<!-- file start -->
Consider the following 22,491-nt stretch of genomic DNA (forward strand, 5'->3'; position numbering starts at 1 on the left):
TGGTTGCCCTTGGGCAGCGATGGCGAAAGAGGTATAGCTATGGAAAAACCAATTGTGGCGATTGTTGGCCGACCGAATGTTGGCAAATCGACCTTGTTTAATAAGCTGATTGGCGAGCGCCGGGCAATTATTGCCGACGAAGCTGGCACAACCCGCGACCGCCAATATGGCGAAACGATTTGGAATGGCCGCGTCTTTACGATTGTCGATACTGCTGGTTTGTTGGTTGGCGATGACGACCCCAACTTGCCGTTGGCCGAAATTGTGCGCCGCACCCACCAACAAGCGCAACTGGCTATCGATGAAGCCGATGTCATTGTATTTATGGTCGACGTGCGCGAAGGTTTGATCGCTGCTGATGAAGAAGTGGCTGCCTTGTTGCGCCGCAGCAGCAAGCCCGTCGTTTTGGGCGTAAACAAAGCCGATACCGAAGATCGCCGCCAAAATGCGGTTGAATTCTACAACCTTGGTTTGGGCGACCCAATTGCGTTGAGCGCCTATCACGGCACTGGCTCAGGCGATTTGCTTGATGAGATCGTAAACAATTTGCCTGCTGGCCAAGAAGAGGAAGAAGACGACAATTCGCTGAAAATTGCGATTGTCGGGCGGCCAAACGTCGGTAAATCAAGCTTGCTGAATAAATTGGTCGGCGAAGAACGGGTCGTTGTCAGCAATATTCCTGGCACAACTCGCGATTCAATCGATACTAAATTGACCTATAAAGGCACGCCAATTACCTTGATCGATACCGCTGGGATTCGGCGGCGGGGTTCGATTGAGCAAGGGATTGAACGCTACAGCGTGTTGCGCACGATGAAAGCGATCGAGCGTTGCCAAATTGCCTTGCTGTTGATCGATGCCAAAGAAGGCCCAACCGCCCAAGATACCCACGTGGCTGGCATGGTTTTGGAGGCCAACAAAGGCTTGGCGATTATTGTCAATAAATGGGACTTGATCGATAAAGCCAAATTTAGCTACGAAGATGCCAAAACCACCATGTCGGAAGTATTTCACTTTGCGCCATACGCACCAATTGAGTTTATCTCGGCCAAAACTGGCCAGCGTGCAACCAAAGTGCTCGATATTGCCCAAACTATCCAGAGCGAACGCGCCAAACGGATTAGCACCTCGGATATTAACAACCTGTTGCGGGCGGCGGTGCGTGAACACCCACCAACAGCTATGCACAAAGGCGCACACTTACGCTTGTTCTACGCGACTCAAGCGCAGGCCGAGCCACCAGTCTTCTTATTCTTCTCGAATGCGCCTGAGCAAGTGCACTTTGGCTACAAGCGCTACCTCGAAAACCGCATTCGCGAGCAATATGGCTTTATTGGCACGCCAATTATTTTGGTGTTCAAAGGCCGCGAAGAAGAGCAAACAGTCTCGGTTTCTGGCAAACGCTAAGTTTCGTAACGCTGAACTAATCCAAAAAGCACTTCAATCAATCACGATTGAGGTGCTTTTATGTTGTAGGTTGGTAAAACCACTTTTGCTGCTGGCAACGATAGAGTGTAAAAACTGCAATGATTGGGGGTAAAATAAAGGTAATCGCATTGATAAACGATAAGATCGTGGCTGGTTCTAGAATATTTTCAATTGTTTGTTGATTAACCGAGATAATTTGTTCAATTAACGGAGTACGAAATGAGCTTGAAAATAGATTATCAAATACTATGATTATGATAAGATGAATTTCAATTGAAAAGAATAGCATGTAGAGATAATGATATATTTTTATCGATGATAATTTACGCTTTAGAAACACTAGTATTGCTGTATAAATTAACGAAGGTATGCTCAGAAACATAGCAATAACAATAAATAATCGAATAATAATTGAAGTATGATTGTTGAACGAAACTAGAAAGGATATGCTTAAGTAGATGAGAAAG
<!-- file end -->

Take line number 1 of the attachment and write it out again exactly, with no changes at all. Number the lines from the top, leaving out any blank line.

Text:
Consider the following 22,491-nt stretch of genomic DNA (forward strand, 5'->3'; position numbering starts at 1 on the left):